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Suicides on the Rise With Onset of Recession

by Archives January 13, 2009

Insecurity caused by the effects of global financial slowdown could be behind a growing number of suicides, say experts.
Dr. Margaret Chan, the director general of the World Health Organization, says people should not be surprised if the number of suicides and mental disorders worldwide goes up as the severity of the financial crisis becomes clear.
However, at a meeting of mental health care professionals in Geneva, Switzerland in October, she warned her colleagues against blaming the crisis for unrelated suicides. “Simply because the financial crisis exists doesn’t mean we can assume a higher number of cases of depressed persons. It’s more complicated than that,” she said.
Dr. Margie Mendell, vice president of the School of Community and Public Affairs at Concordia, agrees. “Suicide is not caused by the financial crisis itself, but maybe that’s the tipping point. If you already have stress, excessive debt, precarious working conditions and you’ve just been laid off, that’s a pretty negative set of circumstances,” she said.
Relatives of a Chicoutimi couple who made a murder-suicide pact after both lost their jobs before Christmas say the pact may have been related to finances. A German billionaire committed suicide early in the New Year after he lost millions on the stock market and a businessman in California killed his mother-in-law, his wife and their three children before turning the gun on himself.
The United States National Suicide Prevention Hotline reported their service has received 60 per cent more calls this year than last.
“Fear is the number one emotion we’re hearing,” a spokesperson for the hotline told Fortune Watch – a financial blog. “People are feeling hopeless and helpless because of the economic crisis, and many feel things aren’t going to get better. Now many of the calls are from people who have lost their home, or their job, or who still have a job but can’t meet the cost of living.”
Mendell says all of these factors can lead to growing insecurities and a high level of despair among the general population. “It’s not reserved for one group – everybody is hit by this.”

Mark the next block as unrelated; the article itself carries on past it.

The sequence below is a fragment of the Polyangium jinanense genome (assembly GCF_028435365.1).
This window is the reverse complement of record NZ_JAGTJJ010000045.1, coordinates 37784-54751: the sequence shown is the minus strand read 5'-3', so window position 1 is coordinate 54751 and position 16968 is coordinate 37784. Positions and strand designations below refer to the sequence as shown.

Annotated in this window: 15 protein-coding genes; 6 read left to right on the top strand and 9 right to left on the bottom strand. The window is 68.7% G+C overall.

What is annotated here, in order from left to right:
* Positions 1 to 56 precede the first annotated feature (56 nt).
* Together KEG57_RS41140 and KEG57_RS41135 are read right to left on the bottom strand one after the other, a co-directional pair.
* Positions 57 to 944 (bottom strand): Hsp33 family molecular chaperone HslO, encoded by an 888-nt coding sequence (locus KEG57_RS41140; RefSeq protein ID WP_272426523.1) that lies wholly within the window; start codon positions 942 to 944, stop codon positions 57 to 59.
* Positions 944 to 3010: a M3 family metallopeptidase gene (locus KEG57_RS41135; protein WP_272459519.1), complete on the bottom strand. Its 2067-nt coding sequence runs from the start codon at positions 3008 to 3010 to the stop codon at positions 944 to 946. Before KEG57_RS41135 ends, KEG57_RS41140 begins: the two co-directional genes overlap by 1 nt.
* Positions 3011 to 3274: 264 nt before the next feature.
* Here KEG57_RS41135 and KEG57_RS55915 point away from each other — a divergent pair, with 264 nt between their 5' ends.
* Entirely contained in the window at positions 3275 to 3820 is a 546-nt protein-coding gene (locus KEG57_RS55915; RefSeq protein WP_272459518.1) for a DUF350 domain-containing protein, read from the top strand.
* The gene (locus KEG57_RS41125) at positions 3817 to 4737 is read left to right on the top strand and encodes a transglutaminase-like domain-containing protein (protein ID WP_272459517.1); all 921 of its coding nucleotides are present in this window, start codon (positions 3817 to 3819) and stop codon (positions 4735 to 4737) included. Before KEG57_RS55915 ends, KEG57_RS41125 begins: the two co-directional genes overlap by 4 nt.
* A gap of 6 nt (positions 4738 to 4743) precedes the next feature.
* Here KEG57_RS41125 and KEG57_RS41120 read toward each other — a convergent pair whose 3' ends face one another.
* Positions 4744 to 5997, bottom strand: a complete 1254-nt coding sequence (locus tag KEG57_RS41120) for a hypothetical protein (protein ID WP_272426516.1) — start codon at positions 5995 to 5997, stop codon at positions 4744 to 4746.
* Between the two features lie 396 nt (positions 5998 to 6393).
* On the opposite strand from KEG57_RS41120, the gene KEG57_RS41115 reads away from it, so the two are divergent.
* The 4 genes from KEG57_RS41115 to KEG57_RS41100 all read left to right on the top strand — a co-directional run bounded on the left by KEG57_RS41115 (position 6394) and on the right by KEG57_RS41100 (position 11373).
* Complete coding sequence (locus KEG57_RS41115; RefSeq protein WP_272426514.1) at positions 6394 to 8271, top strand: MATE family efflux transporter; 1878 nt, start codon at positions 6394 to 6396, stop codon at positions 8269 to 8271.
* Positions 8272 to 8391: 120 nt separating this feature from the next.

However, she said that only in extreme cases, when the person is already mentally unstable or vulnerable, would suicide be the outcome.
It’s a question of how much insecurity people can cope with, she said. If a person is afraid and they feel trapped, with no one to turn to, there are a number of coping mechanisms they can use but, if they’re already pre-disposed to depression or anxiety, the addition of financial insecurity can be toxic.
Mendell says politicians and the media are partly to blame for the widespread insecurity.
“Politicians need to start an ongoing, intelligent conversation with the public,” she said. She stressed that sincere communication, outlining the details of the crisis in a clear, direct way is imperative at a time like this in order to lessen insecurities and give people some hope. “There needs to be a de-jargonization about the financial crisis – if people understand what’s going on, they won’t feel so overwhelmed.”
She said the media should provide all the necessary information in a sober way, so people aren’t terrified every time they pick up the paper or turn on the television.
It’s not all doom and gloom, however. Mendell quoted an old Chinese proverb, “Out of crisis comes opportunity.”
“With more information and education post-crisis, people will be less passive about their finances. They’ll make sure they have the tools so this won’t ever happen to them again,” she said.

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